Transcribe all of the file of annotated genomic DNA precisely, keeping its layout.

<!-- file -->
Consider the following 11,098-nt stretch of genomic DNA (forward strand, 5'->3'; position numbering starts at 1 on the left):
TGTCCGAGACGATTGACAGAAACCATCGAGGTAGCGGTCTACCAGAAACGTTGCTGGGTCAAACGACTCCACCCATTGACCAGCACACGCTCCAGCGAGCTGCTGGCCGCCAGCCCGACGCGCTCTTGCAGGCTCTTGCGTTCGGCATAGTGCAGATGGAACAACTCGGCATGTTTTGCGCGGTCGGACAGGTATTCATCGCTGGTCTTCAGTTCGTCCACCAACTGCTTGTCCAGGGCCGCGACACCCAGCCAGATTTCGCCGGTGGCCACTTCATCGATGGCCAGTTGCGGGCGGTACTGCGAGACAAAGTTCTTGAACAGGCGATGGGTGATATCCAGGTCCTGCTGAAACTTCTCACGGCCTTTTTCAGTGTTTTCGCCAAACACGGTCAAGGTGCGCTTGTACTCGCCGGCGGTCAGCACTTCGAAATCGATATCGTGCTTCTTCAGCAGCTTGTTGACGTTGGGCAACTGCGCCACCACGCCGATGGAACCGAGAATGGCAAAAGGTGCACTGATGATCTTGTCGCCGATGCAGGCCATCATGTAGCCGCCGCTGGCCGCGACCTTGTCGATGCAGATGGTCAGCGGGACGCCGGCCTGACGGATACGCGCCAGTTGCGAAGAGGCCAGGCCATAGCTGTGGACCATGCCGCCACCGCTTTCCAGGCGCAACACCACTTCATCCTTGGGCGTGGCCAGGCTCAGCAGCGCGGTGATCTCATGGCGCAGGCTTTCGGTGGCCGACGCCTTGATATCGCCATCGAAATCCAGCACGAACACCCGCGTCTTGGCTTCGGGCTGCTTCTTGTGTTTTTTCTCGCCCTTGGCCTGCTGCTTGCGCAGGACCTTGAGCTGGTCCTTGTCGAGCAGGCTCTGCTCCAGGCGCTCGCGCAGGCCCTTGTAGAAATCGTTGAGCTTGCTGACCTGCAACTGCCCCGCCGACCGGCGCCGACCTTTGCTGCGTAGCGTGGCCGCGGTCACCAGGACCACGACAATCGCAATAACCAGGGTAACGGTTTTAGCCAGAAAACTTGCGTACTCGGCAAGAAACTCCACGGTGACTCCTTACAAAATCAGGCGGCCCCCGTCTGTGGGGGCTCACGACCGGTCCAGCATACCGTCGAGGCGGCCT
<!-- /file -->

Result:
Consider the following 11,098-nt stretch of genomic DNA (forward strand, 5'->3'; position numbering starts at 1 on the left):
TGTCCGAGACGATTGACAGAAACCATCGAGGTAGCGGTCTACCAGAAACGTTGCTGGGTCAAACGACTCCACCCATTGACCAGCACACGCTCCAGCGAGCTGCTGGCCGCCAGCCCGACGCGCTCTTGCAGGCTCTTGCGTTCGGCATAGTGCAGATGGAACAACTCGGCATGTTTTGCGCGGTCGGACAGGTATTCATCGCTGGTCTTCAGTTCGTCCACCAACTGCTTGTCCAGGGCCGCGACACCCAGCCAGATTTCGCCGGTGGCCACTTCATCGATGGCCAGTTGCGGGCGGTACTGCGAGACAAAGTTCTTGAACAGGCGATGGGTGATATCCAGGTCCTGCTGAAACTTCTCACGGCCTTTTTCAGTGTTTTCGCCAAACACGGTCAAGGTGCGCTTGTACTCGCCGGCGGTCAGCACTTCGAAATCGATATCGTGCTTCTTCAGCAGCTTGTTGACGTTGGGCAACTGCGCCACCACGCCGATGGAACCGAGAATGGCAAAAGGTGCACTGATGATCTTGTCGCCGATGCAGGCCATCATGTAGCCGCCGCTGGCCGCGACCTTGTCGATGCAGATGGTCAGCGGGACGCCGGCCTGACGGATACGCGCCAGTTGCGAAGAGGCCAGGCCATAGCTGTGGACCATGCCGCCACCGCTTTCCAGGCGCAACACCACTTCATCCTTGGGCGTGGCCAGGCTCAGCAGCGCGGTGATCTCATGGCGCAGGCTTTCGGTGGCCGACGCCTTGATATCGCCATCGAAATCCAGCACGAACACCCGCGTCTTGGCTTCGGGCTGCTTCTTGTGTTTTTTCTCGCCCTTGGCCTGCTGCTTGCGCAGGACCTTGAGCTGGTCCTTGTCGAGCAGGCTCTGCTCCAGGCGCTCGCGCAGGCCCTTGTAGAAATCGTTGAGCTTGCTGACCTGCAACTGCCCCGCCGACCGGCGCCGACCTTTGCTGCGTAGCGTGGCCGCGGTCACCAGGACCACGACAATCGCAATAACCAGGGTAACGGTTTTAGCCAGAAAACTTGCGTACTCGGCAAGAAACTCCACGGTGACTCCTTACAAAATCAGGCGGCCCCCGTCTGTGGGGGCTCACGACCGGTCCAGCATACCGTCGAGGCGGCCT